# Error.10 in for loop

Loops are obsolete, learn arrays!,

but at the beginning of developing a new idea,
I'm always make a for loop first,

``````function dothings( k1234z )
{
ret = 0; // result
barNo_case1 = 0; v_case1 = 0;
barNo_case2 = 0; v_case2 = 0;
barNo_case3 = 0; v_case3 = 0;
for( i = BarCount; i >= 0; i-- )
{
if ( k1234z[i] == 1 ) { barNo_case1 = i;  v_case1 = O[i]; }
// Error 10. Array subscript out of range. You must not access array elements outside 0..(BarCount-1) range. You attempted to access non-existing 200-th element of array..
if ( k1234z[i] == 2 ) { barNo_case2 = i;  v_case2 = O[i]; }
// Error 10. Array subscript out of range. You must not access array elements outside 0..(BarCount-1) range. You attempted to access non-existing 200-th element of array..
// ...
}
// base on barNo_case* and v_case* above to do something much complex
// finally generate result array named 'ret' ...
return ret; // result
}
k1234z = IIf(O<C, 1, IIf(O==C,2, 3)); // create some cases
k1234z = dothings( k1234z ); // do something complex base on cases above
``````

Does changing that to `for( i = BarCount - 1; i >= 0; i-- )` give you the desired output?

1 Like

Yes!
I need to check values from the right-side to the left (from BarCount-1 to 0).

For example,
after recording values on the right-side (ex. bar 1000=a, bar 900=b, bar 800=c),
then I can decide some values (ex. 5 values),
when this loop go to the left-side (ex. bar 700).

Such requirement seems complex...
Normally, single line array processing statement can assign one value only,
for example,` barNo_case1 = ValueWhen(k1234z == 1, BarIndex());`

but I need to record some values on the right-side first,
then I can assign some other values (ex. 5 values) when it matches my case,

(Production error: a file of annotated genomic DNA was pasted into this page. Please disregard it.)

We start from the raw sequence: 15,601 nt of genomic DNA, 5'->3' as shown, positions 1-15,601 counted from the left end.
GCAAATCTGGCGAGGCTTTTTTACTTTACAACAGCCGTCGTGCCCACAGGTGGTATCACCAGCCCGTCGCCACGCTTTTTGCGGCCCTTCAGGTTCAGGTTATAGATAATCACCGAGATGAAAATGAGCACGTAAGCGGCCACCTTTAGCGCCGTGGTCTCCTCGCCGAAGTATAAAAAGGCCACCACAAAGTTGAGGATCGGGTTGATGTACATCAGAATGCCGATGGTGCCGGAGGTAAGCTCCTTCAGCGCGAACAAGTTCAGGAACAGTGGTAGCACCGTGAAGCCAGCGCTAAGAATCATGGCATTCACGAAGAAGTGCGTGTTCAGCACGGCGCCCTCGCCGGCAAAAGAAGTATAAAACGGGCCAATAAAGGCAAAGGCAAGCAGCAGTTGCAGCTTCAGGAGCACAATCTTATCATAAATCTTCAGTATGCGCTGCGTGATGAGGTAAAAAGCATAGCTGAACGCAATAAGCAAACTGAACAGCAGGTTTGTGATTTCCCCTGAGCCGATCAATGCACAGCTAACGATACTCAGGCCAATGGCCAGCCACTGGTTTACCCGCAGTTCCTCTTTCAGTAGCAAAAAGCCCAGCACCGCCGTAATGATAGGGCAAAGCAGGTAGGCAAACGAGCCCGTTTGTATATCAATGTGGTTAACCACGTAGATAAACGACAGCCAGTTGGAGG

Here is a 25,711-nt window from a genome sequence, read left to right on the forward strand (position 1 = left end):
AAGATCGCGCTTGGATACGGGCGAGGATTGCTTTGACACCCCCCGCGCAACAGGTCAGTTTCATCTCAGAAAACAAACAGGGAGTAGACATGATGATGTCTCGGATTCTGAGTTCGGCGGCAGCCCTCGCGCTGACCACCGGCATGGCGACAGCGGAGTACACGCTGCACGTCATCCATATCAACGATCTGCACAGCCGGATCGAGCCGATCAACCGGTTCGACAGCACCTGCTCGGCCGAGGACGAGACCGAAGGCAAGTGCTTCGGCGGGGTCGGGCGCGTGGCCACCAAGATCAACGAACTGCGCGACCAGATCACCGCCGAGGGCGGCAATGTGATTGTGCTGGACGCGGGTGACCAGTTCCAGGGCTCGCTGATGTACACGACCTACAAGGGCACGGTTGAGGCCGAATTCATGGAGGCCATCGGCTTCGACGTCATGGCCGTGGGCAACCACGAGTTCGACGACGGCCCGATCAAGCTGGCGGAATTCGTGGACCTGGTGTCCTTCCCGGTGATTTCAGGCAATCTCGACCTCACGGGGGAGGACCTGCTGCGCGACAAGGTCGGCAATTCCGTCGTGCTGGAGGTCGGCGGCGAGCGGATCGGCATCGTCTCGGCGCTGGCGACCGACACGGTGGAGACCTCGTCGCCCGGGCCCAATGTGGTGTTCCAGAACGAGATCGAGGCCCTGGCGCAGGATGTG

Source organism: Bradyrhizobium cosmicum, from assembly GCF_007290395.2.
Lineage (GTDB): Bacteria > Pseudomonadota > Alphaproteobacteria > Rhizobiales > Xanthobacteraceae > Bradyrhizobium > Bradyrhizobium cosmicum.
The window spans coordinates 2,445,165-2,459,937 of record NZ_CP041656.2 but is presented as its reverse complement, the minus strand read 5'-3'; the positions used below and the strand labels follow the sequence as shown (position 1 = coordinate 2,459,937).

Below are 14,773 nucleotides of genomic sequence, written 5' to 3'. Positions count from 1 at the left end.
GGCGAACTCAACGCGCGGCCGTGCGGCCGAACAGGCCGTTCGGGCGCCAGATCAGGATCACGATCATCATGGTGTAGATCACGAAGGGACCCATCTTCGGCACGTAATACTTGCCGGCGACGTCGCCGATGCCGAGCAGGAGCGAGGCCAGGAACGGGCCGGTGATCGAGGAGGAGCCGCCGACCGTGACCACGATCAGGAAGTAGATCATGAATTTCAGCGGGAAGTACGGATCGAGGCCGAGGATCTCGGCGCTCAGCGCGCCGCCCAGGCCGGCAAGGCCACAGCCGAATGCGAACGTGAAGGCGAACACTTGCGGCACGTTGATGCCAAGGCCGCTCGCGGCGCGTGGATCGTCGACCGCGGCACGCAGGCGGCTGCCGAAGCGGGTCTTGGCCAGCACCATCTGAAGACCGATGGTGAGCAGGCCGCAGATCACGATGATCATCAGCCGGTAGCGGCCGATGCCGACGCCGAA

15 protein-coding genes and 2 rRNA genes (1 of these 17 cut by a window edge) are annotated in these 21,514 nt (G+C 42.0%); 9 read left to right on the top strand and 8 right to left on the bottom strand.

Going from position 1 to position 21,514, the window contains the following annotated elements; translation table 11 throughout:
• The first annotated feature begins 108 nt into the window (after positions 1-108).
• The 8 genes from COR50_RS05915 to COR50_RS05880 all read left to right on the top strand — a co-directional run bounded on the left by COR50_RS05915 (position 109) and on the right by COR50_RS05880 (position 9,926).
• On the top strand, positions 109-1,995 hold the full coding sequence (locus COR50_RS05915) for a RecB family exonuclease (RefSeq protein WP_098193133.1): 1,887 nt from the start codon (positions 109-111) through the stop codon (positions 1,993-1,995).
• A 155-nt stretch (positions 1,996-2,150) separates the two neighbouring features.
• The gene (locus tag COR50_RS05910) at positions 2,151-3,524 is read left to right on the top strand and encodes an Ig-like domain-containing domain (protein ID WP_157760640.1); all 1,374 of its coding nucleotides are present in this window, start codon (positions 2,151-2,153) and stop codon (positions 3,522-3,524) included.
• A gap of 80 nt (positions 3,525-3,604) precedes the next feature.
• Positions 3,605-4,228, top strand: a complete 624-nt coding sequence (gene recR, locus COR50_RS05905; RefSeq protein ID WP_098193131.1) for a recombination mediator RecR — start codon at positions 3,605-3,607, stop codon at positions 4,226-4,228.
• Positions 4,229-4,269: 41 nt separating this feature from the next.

so I try to deal it with a reversed for loop.

Since there is not much of detail presented in regards to what you exactly want to decipher, it leaves lot of room for assumptions.

It seems to me that you are trying to tackle a self-referencing or recursive function. These posts of Tomasz might help:

Array subscript out of range. You must not access array elements outside 0..(BarCount-1) range. You attempted to access non-existing 200-th element of array

If an array has `5` elements. And you write `for( i = 5; i >= 0; i-- )`. It means that you are asking the compiler to loop:

1st Loop i = 5
2nd Loop i = 4 (since you're using i--)
3rd Loop i = 3
4th Loop i = 2
5th Loop i = 1
6th Loop i = 0 (since you wrote i>= 0)

But the array has 5 elements only, compiler will throw an error right away as you are trying to access something that does not exist.

Now if you write `for( i = 4; i >= 0; i-- )`. It means you are asking the compiler to loop and it will work fine without an error (obviuosly):

1st Loop i = 4
2nd Loop i = 3
3rd Loop i = 2
4th Loop i = 1
5th Loop i = 0

That's why `for( i = BarCount - 1; i >= 0; i-- )` does not throw an error. You have set 200 bars (0 to 199) as your preference:

So, when you write `i = BarCount` it access the `i = 200th` bar which obviously does not exist as the count starts from `0`.

Quoting from Understanding how AFL works:

All array indices in AFL are zero-based, i.e. counting bars starting from bar 0 (oldest). The latest (newest) bar has an index of (BarCount-1)

(Source: QuickAFL facts)

Still assuming by the way!
You might want to try nested for-loop, but, such a loop needs to be handled carefully:

``````n = 5;
for( i = BarCount - 1; i >= 0; i-- ) {
//...
for( j = i - n; j >= n && j <= BarCount - 1; j++ ) {
//...
}
//...
}
``````
2 Likes

You are very correct!

I've found that my mistake is to take `i = BarCount;`
and the correct way is to take `i = BarCount - 1;`

You solved my problem (Verify passed), Thank you very much!!

1 Like